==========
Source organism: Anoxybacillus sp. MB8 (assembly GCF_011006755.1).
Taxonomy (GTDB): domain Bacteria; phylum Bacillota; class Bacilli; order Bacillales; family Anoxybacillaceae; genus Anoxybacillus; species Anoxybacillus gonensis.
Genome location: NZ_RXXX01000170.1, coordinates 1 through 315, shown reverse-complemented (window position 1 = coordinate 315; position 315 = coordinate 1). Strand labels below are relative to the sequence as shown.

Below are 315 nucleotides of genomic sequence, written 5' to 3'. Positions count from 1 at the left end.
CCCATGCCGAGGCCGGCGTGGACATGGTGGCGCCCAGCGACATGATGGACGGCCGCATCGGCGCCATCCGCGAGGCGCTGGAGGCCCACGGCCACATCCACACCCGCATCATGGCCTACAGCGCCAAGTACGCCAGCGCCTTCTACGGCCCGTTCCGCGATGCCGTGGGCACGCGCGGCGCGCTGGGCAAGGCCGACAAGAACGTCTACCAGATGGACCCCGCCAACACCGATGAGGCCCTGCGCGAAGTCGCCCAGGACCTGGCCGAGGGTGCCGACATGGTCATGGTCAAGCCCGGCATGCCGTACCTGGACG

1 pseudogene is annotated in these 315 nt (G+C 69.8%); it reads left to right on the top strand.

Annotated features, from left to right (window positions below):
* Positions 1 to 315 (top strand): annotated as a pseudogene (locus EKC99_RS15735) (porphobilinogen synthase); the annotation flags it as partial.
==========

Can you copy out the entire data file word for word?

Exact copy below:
Source organism: Anoxybacillus sp. MB8 (assembly GCF_011006755.1).
Taxonomy (GTDB): domain Bacteria; phylum Bacillota; class Bacilli; order Bacillales; family Anoxybacillaceae; genus Anoxybacillus; species Anoxybacillus gonensis.
Genome location: NZ_RXXX01000170.1, coordinates 1 through 315, shown reverse-complemented (window position 1 = coordinate 315; position 315 = coordinate 1). Strand labels below are relative to the sequence as shown.

Below are 315 nucleotides of genomic sequence, written 5' to 3'. Positions count from 1 at the left end.
CCCATGCCGAGGCCGGCGTGGACATGGTGGCGCCCAGCGACATGATGGACGGCCGCATCGGCGCCATCCGCGAGGCGCTGGAGGCCCACGGCCACATCCACACCCGCATCATGGCCTACAGCGCCAAGTACGCCAGCGCCTTCTACGGCCCGTTCCGCGATGCCGTGGGCACGCGCGGCGCGCTGGGCAAGGCCGACAAGAACGTCTACCAGATGGACCCCGCCAACACCGATGAGGCCCTGCGCGAAGTCGCCCAGGACCTGGCCGAGGGTGCCGACATGGTCATGGTCAAGCCCGGCATGCCGTACCTGGACG

1 pseudogene is annotated in these 315 nt (G+C 69.8%); it reads left to right on the top strand.

Annotated features, from left to right (window positions below):
* Positions 1 to 315 (top strand): annotated as a pseudogene (locus EKC99_RS15735) (porphobilinogen synthase); the annotation flags it as partial.